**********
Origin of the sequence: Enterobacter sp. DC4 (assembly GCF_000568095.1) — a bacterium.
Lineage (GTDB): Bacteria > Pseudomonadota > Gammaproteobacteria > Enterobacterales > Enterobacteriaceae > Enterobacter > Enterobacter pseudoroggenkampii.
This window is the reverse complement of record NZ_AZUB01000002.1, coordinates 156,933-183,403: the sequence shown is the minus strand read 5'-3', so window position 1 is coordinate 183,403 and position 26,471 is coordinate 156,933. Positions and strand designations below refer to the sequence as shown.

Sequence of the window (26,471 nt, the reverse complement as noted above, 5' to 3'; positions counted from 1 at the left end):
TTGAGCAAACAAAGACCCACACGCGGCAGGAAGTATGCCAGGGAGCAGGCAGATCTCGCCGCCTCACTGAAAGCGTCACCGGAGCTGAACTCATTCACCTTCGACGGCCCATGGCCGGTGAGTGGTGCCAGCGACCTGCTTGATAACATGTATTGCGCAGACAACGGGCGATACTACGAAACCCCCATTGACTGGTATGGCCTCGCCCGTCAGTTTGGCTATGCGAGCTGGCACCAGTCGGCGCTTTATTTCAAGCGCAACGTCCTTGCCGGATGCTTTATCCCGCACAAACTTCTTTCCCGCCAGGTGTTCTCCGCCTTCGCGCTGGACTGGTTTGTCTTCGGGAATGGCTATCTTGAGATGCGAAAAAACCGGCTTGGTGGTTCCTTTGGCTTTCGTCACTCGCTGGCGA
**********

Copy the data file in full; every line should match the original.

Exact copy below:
Origin of the sequence: Enterobacter sp. DC4 (assembly GCF_000568095.1) — a bacterium.
Lineage (GTDB): Bacteria > Pseudomonadota > Gammaproteobacteria > Enterobacterales > Enterobacteriaceae > Enterobacter > Enterobacter pseudoroggenkampii.
This window is the reverse complement of record NZ_AZUB01000002.1, coordinates 156,933-183,403: the sequence shown is the minus strand read 5'-3', so window position 1 is coordinate 183,403 and position 26,471 is coordinate 156,933. Positions and strand designations below refer to the sequence as shown.

Sequence of the window (26,471 nt, the reverse complement as noted above, 5' to 3'; positions counted from 1 at the left end):
TTGAGCAAACAAAGACCCACACGCGGCAGGAAGTATGCCAGGGAGCAGGCAGATCTCGCCGCCTCACTGAAAGCGTCACCGGAGCTGAACTCATTCACCTTCGACGGCCCATGGCCGGTGAGTGGTGCCAGCGACCTGCTTGATAACATGTATTGCGCAGACAACGGGCGATACTACGAAACCCCCATTGACTGGTATGGCCTCGCCCGTCAGTTTGGCTATGCGAGCTGGCACCAGTCGGCGCTTTATTTCAAGCGCAACGTCCTTGCCGGATGCTTTATCCCGCACAAACTTCTTTCCCGCCAGGTGTTCTCCGCCTTCGCGCTGGACTGGTTTGTCTTCGGGAATGGCTATCTTGAGATGCGAAAAAACCGGCTTGGTGGTTCCTTTGGCTTTCGTCACTCGCTGGCGA